New Mexico Natural Heritage Program. (2006). The web-site of Natural Heritage New Mexico: An online resource. [website].Version 2.0 http://nhnm.unm.edu. Accessed: 2008.

New Mexico Rare Plant Technical Council. (1999). New Mexico Rare Plants Home Page. [website].6 December 2007 http://nmrareplants.unm.edu. Accessed: 2008.

Journal Articles

Cronquist, A. 1974. A revision of the North American species of Erigeron north of Mexico. Brittonia. 6: 121-30.

Nesom, G.L.; Noyes, R.D. 1999. Notes on sectional delimitations in Erigeron (Asteraceae: Astereae). Sida. 18, 4: 1161-1165.

Scott, J.M.; Goble, D.D; Wiens, J.A.; Wilcove, D.S.; Bean, M.; Male, T. 2005. Recovery of imperiled species under the Endangered Species Act: the need for a new approach. Front Ecol Environ. 3, 7: 383-389.

Wyatt, R. 1997. Reproductive ecology of granite outcrop plants from the southeastern United States. Journal of the Royal Society of Western Australia. 80: 123-129.


Christie, K. 2004. Erigeron rhizomatus survey and status report for the Navajo Nation. Window Rock, AZ. Navajo Nation Heritage Program.

Fletcher, R. 1978. Status report: Erigeron rhizomatus. Albuquerque, NM. USDA Forest Service, Region 3.

Knight, P.; Cully, A. 1988. Section 6 performance report: Erigeron rhizomatus. Albuquerque, NM. U.S. Fish and Wildlife Service, Region 2. p.51-74.

Mikesic, D.; Nystedt, J.; Roth, D. 2005. Navajo Nation endangered species list: Species accounts, Version 2.05. Window Rock, AZ. Navajo Fish & Wildlife Department.

Navajo Nation Department of Fish and Wildlife. 2000. Navajo Endangered Species List. Navajo Nation, AZ. Navajo Nation Department of Fish and Wildlife. p.2.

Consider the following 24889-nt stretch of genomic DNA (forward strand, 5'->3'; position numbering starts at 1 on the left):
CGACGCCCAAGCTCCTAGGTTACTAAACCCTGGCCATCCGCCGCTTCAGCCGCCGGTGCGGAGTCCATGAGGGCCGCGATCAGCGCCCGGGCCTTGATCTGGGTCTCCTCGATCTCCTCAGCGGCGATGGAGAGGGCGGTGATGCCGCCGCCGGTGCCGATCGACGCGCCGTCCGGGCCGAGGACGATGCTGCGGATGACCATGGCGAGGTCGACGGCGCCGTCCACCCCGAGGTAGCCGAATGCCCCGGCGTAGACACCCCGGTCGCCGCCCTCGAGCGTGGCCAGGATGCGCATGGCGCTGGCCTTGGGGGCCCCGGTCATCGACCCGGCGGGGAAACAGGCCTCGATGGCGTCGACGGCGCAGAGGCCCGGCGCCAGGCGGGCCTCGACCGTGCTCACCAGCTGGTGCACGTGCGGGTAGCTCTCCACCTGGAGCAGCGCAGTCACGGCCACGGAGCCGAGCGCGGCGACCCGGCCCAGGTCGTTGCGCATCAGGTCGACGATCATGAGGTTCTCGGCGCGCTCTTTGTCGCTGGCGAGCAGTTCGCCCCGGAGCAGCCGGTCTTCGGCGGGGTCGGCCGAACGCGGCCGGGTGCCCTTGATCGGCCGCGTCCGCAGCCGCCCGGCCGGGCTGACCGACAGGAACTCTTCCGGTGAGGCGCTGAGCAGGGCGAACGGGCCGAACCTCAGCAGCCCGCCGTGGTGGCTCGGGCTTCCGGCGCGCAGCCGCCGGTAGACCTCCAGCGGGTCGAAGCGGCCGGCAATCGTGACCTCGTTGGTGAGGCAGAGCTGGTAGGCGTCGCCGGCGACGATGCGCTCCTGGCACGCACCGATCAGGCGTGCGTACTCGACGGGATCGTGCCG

Roth, D. 2001. Species account for Erigeron rhizomatus. Window Rock, AZ. Navajo Natural Heritage Program. p.5.

Sabo, D.G. 1982. Status report: Erigeron rhizomatus. Albuquerque, NM. U.S. Fish and Wildlife Service.

Sivinski, R.; Lightfoot, K. 1991. Field survey for Zuni fleabane (Erigeron rhizomatus), Datil and Sawtooth Mountains, Cibola National Forest. Albuquerque. The Nature Conservancy, New Mexico Natural Heritage Program.

Sivinski, R.; Tonne, P. 1999. Section 6 progress report: Zuni fleabane (Erigeron rhizomatus). Albuquerque. U.S. Fish and Wildlife Service.

Sivinski, R.; Tonne, P. 2004. Section 6 progress report: Zuni fleabane (Erigeron rhizomatus). Albuquerque. U.S. Fish and Wildlife Service. 2.

Tonne, P. 2005. Results of 2003-2004 rare plant surveys on: Kasha-Katuwe Tent Rocks National Monument, Ojito Wilderness Study Area, San Miguel Creek Dome, The Trails Area. New Mexico. Natural Heritage New Mexico, Museum of Southwestern Biology.

U.S. Fish and Wildlife Service. 1988. Zuni fleabane (Erigeron rhizomatus) Recovery Plan. Albuquerque, NM. U.S. Fish and Wildlife Service. p.38.

U.S. Fish and Wildlife Service. 2005. Programmatic biological and conference opinion on the continued implementation of the land and resource management plans for the eleven National Forests and National Grasslands of the Southwestern Region. Albuquerque, NM. U.S. Fish and Wildlife Service, Region 2. Cons. #2-22-03-F-366.

U.S. Fish and Wildlife Service. 2005. Zuni fleabane (Erigeron rhizomatus) 5-Year Review: Summary and Evaluation. Albuquerque, NM. U.S. Fish and Wildlife Service. p.20.

USDI-BLM. 1989. Resource Management Plan, Las Cruces District, Socorro Resource Area. Las Cruces. USDI-BLM. BLM-NM-PT-89-021-4410.

  This profile was updated on 3/4/2010